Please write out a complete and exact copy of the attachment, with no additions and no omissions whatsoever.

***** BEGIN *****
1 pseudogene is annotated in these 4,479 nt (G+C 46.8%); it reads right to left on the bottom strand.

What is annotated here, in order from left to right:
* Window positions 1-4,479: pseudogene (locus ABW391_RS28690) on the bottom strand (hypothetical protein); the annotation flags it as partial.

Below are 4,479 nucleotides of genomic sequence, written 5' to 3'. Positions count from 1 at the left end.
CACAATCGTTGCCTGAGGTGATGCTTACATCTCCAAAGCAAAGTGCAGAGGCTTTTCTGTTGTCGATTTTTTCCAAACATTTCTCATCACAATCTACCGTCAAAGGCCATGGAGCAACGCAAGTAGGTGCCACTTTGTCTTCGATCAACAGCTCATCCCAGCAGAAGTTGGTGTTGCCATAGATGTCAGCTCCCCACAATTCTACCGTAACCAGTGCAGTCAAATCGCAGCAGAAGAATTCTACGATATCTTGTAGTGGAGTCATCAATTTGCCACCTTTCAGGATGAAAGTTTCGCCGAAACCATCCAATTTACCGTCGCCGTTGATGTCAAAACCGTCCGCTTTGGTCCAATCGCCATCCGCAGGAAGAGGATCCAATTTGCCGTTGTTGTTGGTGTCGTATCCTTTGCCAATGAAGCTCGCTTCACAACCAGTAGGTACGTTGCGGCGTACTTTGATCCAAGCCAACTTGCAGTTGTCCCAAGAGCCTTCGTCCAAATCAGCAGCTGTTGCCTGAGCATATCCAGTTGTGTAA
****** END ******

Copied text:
1 pseudogene is annotated in these 4,479 nt (G+C 46.8%); it reads right to left on the bottom strand.

What is annotated here, in order from left to right:
* Window positions 1-4,479: pseudogene (locus ABW391_RS28690) on the bottom strand (hypothetical protein); the annotation flags it as partial.

Below are 4,479 nucleotides of genomic sequence, written 5' to 3'. Positions count from 1 at the left end.
CACAATCGTTGCCTGAGGTGATGCTTACATCTCCAAAGCAAAGTGCAGAGGCTTTTCTGTTGTCGATTTTTTCCAAACATTTCTCATCACAATCTACCGTCAAAGGCCATGGAGCAACGCAAGTAGGTGCCACTTTGTCTTCGATCAACAGCTCATCCCAGCAGAAGTTGGTGTTGCCATAGATGTCAGCTCCCCACAATTCTACCGTAACCAGTGCAGTCAAATCGCAGCAGAAGAATTCTACGATATCTTGTAGTGGAGTCATCAATTTGCCACCTTTCAGGATGAAAGTTTCGCCGAAACCATCCAATTTACCGTCGCCGTTGATGTCAAAACCGTCCGCTTTGGTCCAATCGCCATCCGCAGGAAGAGGATCCAATTTGCCGTTGTTGTTGGTGTCGTATCCTTTGCCAATGAAGCTCGCTTCACAACCAGTAGGTACGTTGCGGCGTACTTTGATCCAAGCCAACTTGCAGTTGTCCCAAGAGCCTTCGTCCAAATCAGCAGCTGTTGCCTGAGCATATCCAGTTGTGTAA